President Mahinda Rajapaksa rejected Thursday’s UN Human Rights Council resolution calling for a probe into alleged human rights violations, telling AFP that he would instead press ahead with Sri Lanka’s own reconciliation plan.
“We reject this,” President Rajapaksa said. “This resolution only hurts our reconciliation efforts. It does not help.
“But I am not discouraged. We will continue with the reconciliation process I have started,” he added in a phone call.
The President said he had drawn comfort from India’s abstention in Geneva. “I think it is encouraging that India did not vote against us,” he said.
President Rajapaksa said Sri Lanka’s home-grown process had made sweeping recommendations to ensure ethnic unity and the government was implementing them.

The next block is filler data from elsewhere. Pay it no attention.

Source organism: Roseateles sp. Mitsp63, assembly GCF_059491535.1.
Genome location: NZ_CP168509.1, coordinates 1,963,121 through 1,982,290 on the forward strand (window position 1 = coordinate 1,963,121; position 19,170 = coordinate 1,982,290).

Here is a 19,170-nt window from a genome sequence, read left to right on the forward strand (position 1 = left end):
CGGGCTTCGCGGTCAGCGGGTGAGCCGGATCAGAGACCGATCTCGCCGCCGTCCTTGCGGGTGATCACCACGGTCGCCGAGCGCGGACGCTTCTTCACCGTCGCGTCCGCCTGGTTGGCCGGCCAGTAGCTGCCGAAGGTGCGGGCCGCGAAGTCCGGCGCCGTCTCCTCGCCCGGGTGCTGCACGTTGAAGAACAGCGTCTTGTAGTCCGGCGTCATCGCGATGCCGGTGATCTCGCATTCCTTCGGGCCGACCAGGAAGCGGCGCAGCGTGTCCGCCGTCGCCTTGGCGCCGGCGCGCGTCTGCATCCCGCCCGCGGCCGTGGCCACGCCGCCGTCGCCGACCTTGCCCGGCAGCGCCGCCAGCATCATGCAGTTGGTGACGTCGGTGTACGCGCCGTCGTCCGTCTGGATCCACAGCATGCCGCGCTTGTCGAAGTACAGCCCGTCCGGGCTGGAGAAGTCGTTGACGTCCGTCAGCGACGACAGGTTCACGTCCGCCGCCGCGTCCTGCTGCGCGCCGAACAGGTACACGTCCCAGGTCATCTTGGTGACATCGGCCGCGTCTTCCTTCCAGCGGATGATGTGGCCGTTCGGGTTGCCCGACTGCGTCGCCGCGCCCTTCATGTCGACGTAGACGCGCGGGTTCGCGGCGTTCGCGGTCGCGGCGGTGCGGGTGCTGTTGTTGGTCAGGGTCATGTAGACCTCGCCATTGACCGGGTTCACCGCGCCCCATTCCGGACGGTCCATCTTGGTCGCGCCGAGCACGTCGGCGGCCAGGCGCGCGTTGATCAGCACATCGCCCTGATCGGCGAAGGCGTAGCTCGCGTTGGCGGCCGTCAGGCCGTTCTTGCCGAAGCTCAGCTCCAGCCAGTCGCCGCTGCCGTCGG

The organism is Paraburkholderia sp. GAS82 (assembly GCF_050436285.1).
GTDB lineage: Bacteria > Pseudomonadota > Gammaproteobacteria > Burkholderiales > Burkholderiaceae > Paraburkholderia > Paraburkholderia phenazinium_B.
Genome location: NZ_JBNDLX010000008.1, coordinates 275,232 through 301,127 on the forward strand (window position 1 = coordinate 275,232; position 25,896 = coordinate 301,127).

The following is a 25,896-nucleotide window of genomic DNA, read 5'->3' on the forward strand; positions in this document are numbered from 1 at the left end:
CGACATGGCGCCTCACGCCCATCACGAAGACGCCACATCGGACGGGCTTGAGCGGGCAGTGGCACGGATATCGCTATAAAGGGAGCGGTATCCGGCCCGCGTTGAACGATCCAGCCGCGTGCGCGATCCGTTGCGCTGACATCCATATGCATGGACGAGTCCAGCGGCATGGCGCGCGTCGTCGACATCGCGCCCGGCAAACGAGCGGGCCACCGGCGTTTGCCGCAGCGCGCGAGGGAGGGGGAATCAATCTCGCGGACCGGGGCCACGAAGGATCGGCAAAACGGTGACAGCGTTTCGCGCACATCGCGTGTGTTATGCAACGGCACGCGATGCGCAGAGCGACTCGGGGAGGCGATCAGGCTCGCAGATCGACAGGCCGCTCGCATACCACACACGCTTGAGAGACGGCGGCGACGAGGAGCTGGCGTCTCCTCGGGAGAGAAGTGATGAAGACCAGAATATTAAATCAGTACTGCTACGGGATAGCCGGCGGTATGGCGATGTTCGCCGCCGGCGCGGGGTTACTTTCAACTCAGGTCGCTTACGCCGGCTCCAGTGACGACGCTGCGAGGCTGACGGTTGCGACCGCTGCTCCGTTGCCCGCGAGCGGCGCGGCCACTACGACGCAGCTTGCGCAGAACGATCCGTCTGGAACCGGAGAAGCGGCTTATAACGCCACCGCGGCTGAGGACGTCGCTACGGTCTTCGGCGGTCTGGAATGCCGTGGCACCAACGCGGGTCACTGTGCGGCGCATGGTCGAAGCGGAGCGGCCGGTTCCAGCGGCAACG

“We need time to implement the recommendations of the LLRC,” President said. “I want to repeat again that we are going ahead with this process.”
He said the US had mounted a major campaign to drum up support for the censure motion and he was at a disadvantage from the start.
“The EU votes as a block and the US had more than a dozen votes already in the bag while we started with none,” he said.
The resolution was passed with 23 voting in favour. The majority of the UNHRC members either voted against or abstained. Of the 47 member states, 12 voted against the resolution and another 12 countries abstained.
Commenting on the voting pattern, Minister of External Affairs Prof G L Peiris said the outcome of the on the US sponsored resolution reflects that more countries are against the U S at the UNHRC.
In 2013, as many as 25 member states voted in favour of the resolution, thus obtaining an absolute majority. However, this time the US and other sponsors could not muster 50 % support.